April, Under a new Coronavirus SME Guarantee Scheme, the Government will guarantee 50% of new loans issued by eligible lenders to SMEs with total lending capacity of AUD40 billion. On July 20, The government announced that it plans to expand the SME Guarantee Scheme to help small businesses to adapt, grow and create jobs. The changes include widening the range of investments that can be funded, increasing maximum loan size, and increasing the maximum long term to five years, among others. The second phase of the Scheme will start on October 2020 and will be available until June 2021.
|Australia||08||08 - International Assistance Received||AUD||96,494,049,600||60,000,000,000|
|Australia||08A||08A - Swaps||AUD||96,494,049,600||60,000,000,000||RBA. https://www.rba.gov.au/covid-19/ (accessed 3 June 2020); New York FED. https://apps.newyorkfed.org/markets/autorates/fxswap (accessed 9 July 2020).||
March 20, RBA has established a swap line with the United States (US) Federal Reserve for the provision of US dollar liquidity in amounts up to USD60 billion.
|Australia||08B||08B - International loans/grants||AUD|
|Australia||08B1||08B1 - Asian Development Bank||AUD|
|Australia||08B2||08B2 - Other||AUD|
|Austria||02||02 - Credit creation||EUR||9,000,000,000||9,955,752,212|
|Austria||02A||02A - Financial sector lending/funding||EUR|
|Austria||02B||02B - Support policies for long-term lending||EUR|
|Austria||02C||02C - Loan guarantees||EUR||9,000,000,000||9,955,752,212||OECD. http://www.oecd.org/coronavirus/en/#country-tracker (accessed 15 April 2020).||
EUR9 billion in credit guarantees.
|Austria||08||08 - International Assistance Received||EUR|
|Austria||08A||08A - Swaps||EUR|
|Austria||08B||08B - International loans/grants||EUR|
|Austria||08B1||08B1 - Asian Development Bank||EUR|
|Austria||08B2||08B2 - Other||EUR|
|Belgium||02||02 - Credit creation||EUR||53,000,000,000||58,628,318,584|
|Belgium||02A||02A - Financial sector lending/funding||EUR|
|Belgium||02B||02B - Support policies for long-term lending||EUR||1,000,000,000||1,106,194,690||OECD. http://www.oecd.org/coronavirus/en/#country-tracker (accessed 15 April 2020).||
The National Bank of Belgium announced the decision to reduce the counter-cyclical buffer to zero, releasing approximately EUR1 billion worth of capital available to Belgian banks to expand lending.
|Belgium||02C||02C - Loan guarantees||EUR||52,000,000,000||57,522,123,894||IMF. https://www.imf.org/en/Topics/imf-and-covid19/Policy-Responses-to-COVID-19 (accessed 30 April 2020).||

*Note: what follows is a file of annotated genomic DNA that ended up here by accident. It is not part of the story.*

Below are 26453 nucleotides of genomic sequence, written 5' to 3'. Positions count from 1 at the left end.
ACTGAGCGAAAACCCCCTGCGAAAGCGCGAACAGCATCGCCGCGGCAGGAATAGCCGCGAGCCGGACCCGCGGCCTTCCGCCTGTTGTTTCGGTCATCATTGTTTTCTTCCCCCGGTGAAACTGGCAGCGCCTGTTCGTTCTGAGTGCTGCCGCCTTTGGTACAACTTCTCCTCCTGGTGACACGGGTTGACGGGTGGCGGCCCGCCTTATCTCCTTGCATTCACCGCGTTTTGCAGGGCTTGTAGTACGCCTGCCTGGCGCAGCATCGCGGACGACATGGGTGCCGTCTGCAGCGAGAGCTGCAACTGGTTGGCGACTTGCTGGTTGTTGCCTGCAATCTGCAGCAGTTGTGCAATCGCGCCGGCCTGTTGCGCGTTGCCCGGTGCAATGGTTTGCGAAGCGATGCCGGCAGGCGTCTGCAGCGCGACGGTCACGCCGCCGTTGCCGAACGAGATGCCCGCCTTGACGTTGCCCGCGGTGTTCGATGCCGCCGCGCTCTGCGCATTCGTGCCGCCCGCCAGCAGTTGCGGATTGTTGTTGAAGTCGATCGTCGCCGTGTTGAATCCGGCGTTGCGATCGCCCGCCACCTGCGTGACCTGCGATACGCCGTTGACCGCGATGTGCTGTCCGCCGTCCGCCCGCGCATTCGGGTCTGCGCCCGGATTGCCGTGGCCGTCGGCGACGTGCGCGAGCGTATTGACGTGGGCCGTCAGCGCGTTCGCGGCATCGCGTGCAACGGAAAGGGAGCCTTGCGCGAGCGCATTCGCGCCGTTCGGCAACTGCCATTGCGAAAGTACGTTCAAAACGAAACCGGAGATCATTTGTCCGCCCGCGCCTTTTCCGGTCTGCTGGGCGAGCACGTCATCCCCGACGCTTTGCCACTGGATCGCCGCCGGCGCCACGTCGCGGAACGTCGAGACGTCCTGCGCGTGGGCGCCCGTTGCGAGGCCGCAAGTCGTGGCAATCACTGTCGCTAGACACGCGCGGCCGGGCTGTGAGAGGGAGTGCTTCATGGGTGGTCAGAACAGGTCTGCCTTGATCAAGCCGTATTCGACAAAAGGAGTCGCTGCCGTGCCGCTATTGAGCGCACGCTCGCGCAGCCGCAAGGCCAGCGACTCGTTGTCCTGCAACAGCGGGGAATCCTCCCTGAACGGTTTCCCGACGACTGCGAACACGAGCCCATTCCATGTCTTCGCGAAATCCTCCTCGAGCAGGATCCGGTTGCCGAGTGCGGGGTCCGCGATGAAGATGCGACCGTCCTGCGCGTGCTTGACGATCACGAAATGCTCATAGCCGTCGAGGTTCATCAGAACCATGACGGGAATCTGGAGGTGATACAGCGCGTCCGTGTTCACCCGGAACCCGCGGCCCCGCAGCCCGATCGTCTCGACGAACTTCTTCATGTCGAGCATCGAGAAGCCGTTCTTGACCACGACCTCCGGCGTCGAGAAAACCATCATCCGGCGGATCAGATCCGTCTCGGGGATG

(i) EUR50 billion (over 11% of GDP) of guarantees for new bank loans to companies and self-employed; (ii) Regional governments announced further bank-loan guarantees (around EUR2 billion, or 0.4% of GDP); (iii) No amount/estimate: A Reinsurance scheme for short-term trade credit insurance and other socio-economic measures further support these efforts.
|Belgium||08||08 - International Assistance Received||EUR|
|Belgium||08A||08A - Swaps||EUR|
|Belgium||08B||08B - International loans/grants||EUR|
|Belgium||08B1||08B1 - Asian Development Bank||EUR|
|Belgium||08B2||08B2 - Other||EUR||European Commission. https://ec.europa.eu/commission/presscorner/detail/en/ip_20_1496 (accessed 7 September 2020).||
August 24, The European Commission proposed a EUR7.8 billion loan to be granted on favourable terms from the EU to Belgium. This is pending final approval by the Council. [update]
|Canada||02||02 - Credit creation||CAD||518,739,000,000||371,789,285,074|
|Canada||02A||02A - Financial sector lending/funding||CAD||218,739,000,000||156,774,054,829||Bank of Canada. https://www.bankofcanada.ca/markets/market-operations-liquidity-provision/market-operations-programs-and-facilities/canada-mortgage-bond-purchase-program/#marketFunctioning; Bank of Canada. https://www.bankofcanada.ca/markets/market-operations-liquidity-provision/market-operations-programs-and-facilities/provincial-bond-purchase-program/ (all accessed 10 June 2020).||
(i) Increase in Mortgage Bonds = CAD8.739 billion (peak September 2) [update] - Canada Mortgage Bond Purchase Program (CMBP) will target CAD 500 million in purchases per week; (ii) CAD 50 billion limit; CAD8.443 billion (peak September 2) [update]. The Provincial Bond Purchase Program (“PBPP” or “the program”) will be structured as a direct purchase program into a separate account held by the Bank of Canada (“BoC” or “the Bank”), managed by BMO Global Asset Management Inc. (“BMO GAM” or “the Asset Manager”) and supported by Canadian Imperial Bank of Commerce Mellon (“CIBC Mellon” or “the Custodian”) as a custodian. The program will support the liquidity and efficiency of provincial government funding markets. The program’s parameters may be expanded if conditions warrant. (iii) CAD10 billion limit. Beginning May 26, the Corporate Bond Purchase Program (CBPP) will purchase eligible corporate bonds in the secondary market. The program size will be capped at CAD10 billion and will be restricted to senior secured and unsecured bonds originated by Canadian incorporated companies with a remaining maturity of up to 5 years and a minimum credit rating of BBB or equivalent; Since July 22, bonds purchased through the CBPP were CAD141 million [update]; (iv) CAD150 billion; the government's Insured Mortgage Purchase Program (IMPP) purchases insured mortgage pools through the Canada Mortgage Housing Corporation (CMHC); (v) April 28, The Bank of Canada began offering 24-month repurchase operations (amount included in repurchase operations in 1A).